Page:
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Preparing People for Climate Change in California: Sonoma County Listens and Shares

Last summer Bob Doppelt asked me to join a planning committee for a conference on climate change.  I was surprised to be asked as my recent professional expertise is tied to addressing childhood adversity.  Bob changed my perspective on the relevance by saying, "Adversity and trauma are the social side effects of climate-related disasters.  Imagine the social-emotional impacts on Katrina survivors."  The connection was a glimmer in my mind, but I agreed to support a California conference.  Little did I know how incredibly relevant this topic would become in my life - wildfires took 5,000 homes in my community just a few short months later.  

When the Preparing People for Climate Change in California conference came round in January, I was much more open to Bob's urging to help prepare California for the social-emotional impacts of climate change.  In fact, his compelling case for supporting Transformational Resilience helped me "find purpose and get present" as I struggled to overcome my own trauma related to our Sonoma County wildfire disaster.  (Slides here.)  I also appreciated the way he demonstrated these difficult experiences could actually present an opportunity through his presentation on "Using Climate Adversities as Transformational Catalysts to Increase Personal, Social, and Ecological Wellbeing." 

Other workshops such as:

Dr. Brenda Ingram on Integrating Resilience Building and Trauma Informed Approaches with Cultural Humility in Communities of Color. Moderator: Holly White-Wolfe, Program Planning Evaluation Analyst, Sonoma County Human Services Department, and Conference Planning Group Member


Dr. Maryam Kia-Keating on Empowering Communities to Build Resilience Using Participatory and Human-Centered Approaches. Moderator: Trudy Townsend, Conference Host and ITRC Steering Committee member

offered insights for how to use these experiences to heal communities and uplift community member voices and cultures as part of the transformative experience.

I shared Sonoma County's perspective during a panel session on Building Resilience Within Children and Families in California with Dana Brown.

The conference presenters and workshops were amazing, but it was the conference participants I'll never forget.  I sat at a table with several college students, whose enthusiasm and stories gave me hope that the trying times ahead may yet be something we can endure as a society.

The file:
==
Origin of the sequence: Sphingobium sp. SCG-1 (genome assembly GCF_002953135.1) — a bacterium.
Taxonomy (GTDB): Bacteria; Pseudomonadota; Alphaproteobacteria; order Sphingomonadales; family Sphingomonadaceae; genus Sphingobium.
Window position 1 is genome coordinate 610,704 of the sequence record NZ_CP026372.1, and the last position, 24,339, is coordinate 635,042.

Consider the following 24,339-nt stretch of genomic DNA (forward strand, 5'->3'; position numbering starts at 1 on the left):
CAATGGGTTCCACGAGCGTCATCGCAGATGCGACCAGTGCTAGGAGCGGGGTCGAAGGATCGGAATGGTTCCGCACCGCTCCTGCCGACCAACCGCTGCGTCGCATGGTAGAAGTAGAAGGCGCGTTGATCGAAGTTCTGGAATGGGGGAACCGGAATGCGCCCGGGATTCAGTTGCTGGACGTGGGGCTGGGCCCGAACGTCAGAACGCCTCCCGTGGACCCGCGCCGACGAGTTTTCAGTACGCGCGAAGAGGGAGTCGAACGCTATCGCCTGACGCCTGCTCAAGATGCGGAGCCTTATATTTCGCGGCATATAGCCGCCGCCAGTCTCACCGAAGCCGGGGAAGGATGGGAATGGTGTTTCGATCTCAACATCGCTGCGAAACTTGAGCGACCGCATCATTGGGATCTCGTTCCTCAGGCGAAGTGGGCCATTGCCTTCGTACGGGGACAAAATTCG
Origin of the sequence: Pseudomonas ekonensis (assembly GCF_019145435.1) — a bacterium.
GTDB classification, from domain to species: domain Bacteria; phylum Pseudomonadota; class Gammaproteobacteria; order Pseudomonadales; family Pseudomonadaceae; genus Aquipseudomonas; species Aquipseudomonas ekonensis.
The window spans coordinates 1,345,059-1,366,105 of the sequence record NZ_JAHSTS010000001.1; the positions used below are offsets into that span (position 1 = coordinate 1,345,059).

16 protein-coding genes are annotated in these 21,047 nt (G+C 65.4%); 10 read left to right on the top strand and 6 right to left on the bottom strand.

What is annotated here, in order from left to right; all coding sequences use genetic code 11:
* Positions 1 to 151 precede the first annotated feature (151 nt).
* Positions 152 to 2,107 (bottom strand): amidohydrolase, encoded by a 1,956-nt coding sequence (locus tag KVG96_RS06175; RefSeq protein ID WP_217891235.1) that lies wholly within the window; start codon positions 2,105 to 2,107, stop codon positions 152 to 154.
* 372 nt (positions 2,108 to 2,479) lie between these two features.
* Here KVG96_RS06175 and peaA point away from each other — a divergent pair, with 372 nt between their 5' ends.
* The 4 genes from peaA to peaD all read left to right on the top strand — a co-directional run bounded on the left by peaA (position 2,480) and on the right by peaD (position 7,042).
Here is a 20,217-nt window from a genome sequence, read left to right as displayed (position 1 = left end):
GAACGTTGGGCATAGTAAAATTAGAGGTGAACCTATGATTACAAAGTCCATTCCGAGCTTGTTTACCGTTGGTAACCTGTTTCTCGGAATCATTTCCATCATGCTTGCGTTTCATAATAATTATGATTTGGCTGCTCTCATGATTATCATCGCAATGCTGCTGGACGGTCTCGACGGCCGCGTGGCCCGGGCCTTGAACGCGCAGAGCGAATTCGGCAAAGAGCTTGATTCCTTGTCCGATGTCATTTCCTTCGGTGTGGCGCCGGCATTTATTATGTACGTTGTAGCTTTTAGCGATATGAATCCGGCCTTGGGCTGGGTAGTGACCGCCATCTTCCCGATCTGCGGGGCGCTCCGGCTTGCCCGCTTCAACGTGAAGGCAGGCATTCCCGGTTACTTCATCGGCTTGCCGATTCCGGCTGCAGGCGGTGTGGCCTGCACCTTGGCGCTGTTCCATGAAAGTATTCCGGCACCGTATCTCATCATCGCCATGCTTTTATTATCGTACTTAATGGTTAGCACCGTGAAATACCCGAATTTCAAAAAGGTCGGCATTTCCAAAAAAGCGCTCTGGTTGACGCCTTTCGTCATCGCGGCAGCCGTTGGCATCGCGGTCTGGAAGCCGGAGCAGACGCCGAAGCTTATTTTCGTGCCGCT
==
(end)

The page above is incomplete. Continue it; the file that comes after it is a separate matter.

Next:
Ryan urged the conference attendees to make human connections as a first step in our transformation, and offered to lead an activity to help us unite our voices and experience a deeper connection.  He called us outside to the busy sidewalk in Oakland in front of the California Endowment.  He instructed us to clap and hum, giving us the space to tap into our own feelings with a healthful, artful expression.  He then led us in a heartfelt call and response of Rachel Schragis's "The Same Thing."  I felt truly vulnerable as we sang out the song, and honored to be part of the circle of people that formed. Ryan was right - singing gave us a palpable connection.

Jeremy, a medical student/ social justice major at Berkeley and University of San Francisco State, talked with me about the Sonoma Fires.  He offered to use Sonoma as the focus of his required research for his graduate program. I later learned that this impressive young man has battled several bouts of brain cancer, but continues to live a life of service.

Another student told me about her experience living at the co-housing/intentional community "Work that Reconnects Ecovillage" with conference presenter Johanna Macy. Folks living in Ecovillage uphold this vision:  "To decolonize our minds, hearts and behaviors of hyper-individualism, separation and competition, realizing that we really do belong to one another, that we’re all part of the web of life and that humans need to re-inhabit the earth in ways that are not destructive."

Each of these young activists sought to connect deeply with their communities, were clear about their own purpose, and each were finding ways to cope and connect during difficult times.  

I'm ready to make some changes in life become even more present and purposeful myself.  Would you like to join me? Start with Bob's Introduction to the Resilient Growth Model for Transformational Resilience attached.  If you like what you see and want to teach others, read this blog posts on Bob's upcoming San Francisco training: 


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